Etymology
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*leg- (1)

Proto-Indo-European root meaning "to collect, gather," with derivatives meaning "to speak" on the notion of "to gather words, to pick out words."

It forms all or part of: alexia; analects; analogous; analogue; analogy; anthology; apologetic; apologue; apology; catalogue; coil; colleague; collect; college; collegial; Decalogue; delegate; dialect; dialogue; diligence; doxology; dyslexia; eclectic; eclogue; elect; election; epilogue; hapax legomenon; homologous; horology; ideologue; idiolect; intelligence; lectern; lectio difficilior; lection; lector; lecture; leech (n.2) "physician;" legacy; legal; legate; legend; legible; legion; legislator; legitimate; lesson; lexicon; ligneous; ligni-; logarithm; logic; logistic; logo-; logogriph; logopoeia; Logos; -logue; -logy; loyal; monologue; neglect; neologism; philology; privilege; prolegomenon; prologue; relegate; sacrilege; select; syllogism; tautology; trilogy.

It is the hypothetical source of/evidence for its existence is provided by: Greek legein "to say, tell, speak, declare; to count," originally, in Homer, "to pick out, select, collect, enumerate;" lexis "speech, diction;" logos "word, speech, thought, account;" Latin legere "to gather, choose, pluck; read," lignum "wood, firewood," literally "that which is gathered," legare "to depute, commission, charge," lex "law" (perhaps "collection of rules"); Albanian mb-ledh "to collect, harvest;" Gothic lisan "to collect, harvest," Lithuanian lesti "to pick, eat picking;" Hittite less-zi "to pick, gather."

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pull (v.)

c. 1300 (mid-13c. in surnames), "to move or try to move forcibly by pulling, to drag forcibly or with effort," from Old English pullian "to pluck off (wool), to draw out," a word of unknown origin, perhaps related to Low German pulen "remove the shell or husk," Frisian pûlje "to shell, husk," Middle Dutch polen "to peel, strip," Icelandic pula "work hard." Related: Pulled; pulling.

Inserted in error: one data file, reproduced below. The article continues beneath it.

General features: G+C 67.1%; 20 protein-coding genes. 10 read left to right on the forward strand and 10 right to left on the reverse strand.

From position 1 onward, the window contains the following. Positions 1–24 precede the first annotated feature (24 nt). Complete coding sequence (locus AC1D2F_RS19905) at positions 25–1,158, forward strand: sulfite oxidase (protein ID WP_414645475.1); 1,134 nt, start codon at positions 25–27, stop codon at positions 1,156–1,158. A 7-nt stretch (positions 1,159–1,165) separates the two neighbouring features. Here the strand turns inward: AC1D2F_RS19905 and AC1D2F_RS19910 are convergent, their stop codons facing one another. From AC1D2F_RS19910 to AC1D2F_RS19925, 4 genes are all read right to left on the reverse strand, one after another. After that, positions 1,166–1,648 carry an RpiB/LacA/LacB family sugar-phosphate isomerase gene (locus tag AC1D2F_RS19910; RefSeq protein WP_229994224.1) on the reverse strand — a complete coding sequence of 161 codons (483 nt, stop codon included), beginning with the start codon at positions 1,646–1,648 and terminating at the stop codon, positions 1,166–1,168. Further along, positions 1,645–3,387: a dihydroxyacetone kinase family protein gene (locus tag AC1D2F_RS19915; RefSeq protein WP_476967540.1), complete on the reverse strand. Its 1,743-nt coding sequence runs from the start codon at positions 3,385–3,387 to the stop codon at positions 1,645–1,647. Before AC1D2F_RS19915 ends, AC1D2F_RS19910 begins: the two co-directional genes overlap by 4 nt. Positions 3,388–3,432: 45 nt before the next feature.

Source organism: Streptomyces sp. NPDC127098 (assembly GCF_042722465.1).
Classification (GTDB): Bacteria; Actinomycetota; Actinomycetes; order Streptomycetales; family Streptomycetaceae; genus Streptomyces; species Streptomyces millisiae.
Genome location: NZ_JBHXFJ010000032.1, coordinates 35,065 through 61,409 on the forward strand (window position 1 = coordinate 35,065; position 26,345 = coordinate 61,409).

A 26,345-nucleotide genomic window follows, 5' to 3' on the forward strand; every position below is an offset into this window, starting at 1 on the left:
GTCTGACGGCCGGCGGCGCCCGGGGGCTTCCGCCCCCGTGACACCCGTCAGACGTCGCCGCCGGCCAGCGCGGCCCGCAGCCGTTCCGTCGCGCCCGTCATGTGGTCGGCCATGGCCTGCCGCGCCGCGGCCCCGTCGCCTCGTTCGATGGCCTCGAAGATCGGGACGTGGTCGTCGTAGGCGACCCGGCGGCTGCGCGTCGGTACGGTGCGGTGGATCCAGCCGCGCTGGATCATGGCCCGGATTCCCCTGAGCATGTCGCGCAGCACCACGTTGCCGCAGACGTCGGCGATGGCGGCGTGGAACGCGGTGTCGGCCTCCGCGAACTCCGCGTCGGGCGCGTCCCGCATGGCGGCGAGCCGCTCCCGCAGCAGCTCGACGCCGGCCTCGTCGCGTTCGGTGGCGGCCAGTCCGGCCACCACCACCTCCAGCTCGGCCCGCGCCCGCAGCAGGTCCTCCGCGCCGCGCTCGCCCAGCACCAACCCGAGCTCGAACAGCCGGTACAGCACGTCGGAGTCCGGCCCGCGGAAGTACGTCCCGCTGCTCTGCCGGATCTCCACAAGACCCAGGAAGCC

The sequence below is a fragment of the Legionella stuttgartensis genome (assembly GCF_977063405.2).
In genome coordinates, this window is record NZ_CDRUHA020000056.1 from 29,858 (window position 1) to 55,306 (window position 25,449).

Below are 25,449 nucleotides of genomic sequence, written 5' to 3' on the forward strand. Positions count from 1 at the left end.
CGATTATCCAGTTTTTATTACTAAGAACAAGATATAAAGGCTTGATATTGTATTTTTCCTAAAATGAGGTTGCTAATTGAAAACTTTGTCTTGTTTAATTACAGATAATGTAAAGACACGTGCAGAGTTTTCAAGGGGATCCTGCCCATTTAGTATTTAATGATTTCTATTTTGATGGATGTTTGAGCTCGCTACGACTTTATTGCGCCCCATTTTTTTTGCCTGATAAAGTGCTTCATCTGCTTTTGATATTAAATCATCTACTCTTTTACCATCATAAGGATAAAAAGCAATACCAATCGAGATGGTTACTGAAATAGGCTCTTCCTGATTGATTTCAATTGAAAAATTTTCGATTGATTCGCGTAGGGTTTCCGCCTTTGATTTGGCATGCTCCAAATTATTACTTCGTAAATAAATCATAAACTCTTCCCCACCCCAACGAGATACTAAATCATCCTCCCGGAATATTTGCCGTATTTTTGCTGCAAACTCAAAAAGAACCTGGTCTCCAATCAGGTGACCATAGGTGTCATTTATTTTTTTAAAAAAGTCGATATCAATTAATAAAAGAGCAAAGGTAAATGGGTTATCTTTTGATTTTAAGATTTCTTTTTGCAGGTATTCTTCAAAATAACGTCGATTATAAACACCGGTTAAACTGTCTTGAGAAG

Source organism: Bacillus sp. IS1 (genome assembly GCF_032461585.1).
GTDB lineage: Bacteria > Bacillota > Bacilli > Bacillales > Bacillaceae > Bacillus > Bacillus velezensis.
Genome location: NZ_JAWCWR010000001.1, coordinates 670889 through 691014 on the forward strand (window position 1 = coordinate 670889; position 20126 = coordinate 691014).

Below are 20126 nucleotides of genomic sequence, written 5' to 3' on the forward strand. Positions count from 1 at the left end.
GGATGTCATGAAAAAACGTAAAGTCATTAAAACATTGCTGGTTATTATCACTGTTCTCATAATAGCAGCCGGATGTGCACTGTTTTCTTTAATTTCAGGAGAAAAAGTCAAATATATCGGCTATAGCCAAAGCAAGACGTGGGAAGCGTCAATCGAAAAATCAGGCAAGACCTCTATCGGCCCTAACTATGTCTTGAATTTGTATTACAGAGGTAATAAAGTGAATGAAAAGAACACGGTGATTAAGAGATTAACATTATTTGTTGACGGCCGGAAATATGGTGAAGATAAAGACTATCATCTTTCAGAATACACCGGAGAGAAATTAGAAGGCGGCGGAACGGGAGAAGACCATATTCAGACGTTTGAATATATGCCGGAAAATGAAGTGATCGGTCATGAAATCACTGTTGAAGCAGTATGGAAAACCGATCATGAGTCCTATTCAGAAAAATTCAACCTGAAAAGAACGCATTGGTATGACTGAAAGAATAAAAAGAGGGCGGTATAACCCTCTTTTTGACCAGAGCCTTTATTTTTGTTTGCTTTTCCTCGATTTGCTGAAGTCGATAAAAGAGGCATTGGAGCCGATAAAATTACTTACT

From early 14c. as "to pick, pull off, gather by hand" (fruit, flowers, berries, leaves, petals, etc.); mid-14c. as "to extract, uproot" (of teeth, weeds, etc.).

Sense of "to draw (to oneself), attract" is from c. 1400; sense of "to pluck at with the fingers" is from c. 1400; meaning "tear to pieces" is mid-15c. By late 16c. it had replaced draw (v.) in these senses. From mid-14c. as "to deprive (someone of something)."

Common in slang terms 19c.-20c.; Bartlett (1859) has to pull foot "walk fast; run;" pull it "to run." To pull (someone's) chain in the figurative sense is from 1974, perhaps on the notion of a captive animal; the expression was also used for "to contact" (someone), on the notion of the chain that operates a signaling mechanism. To pull (someone's) leg is from 1882, perhaps on notion of "playfully tripping" (compare pull the long bow "exaggerate," 1830, and pulling someone's leg also sometimes was described as a way to awaken a sleeping person in a railway compartment, ship's berth, etc.). Thornton's "American Glossary" (1912) has pull (n.) "a jest" (to have a pull at (someone)), which it identifies as "local" and illustrates with an example from the Massachusetts Spy of May 21, 1817, which identifies it as "a Georgian phrase."

To pull (one's) punches is from 1920 in pugilism, from 1921 figuratively. To pull in "arrive" (1892) and pull out "depart" (1868) are from the railroads. To pull for someone or something, "exert influence or root for" is by 1903.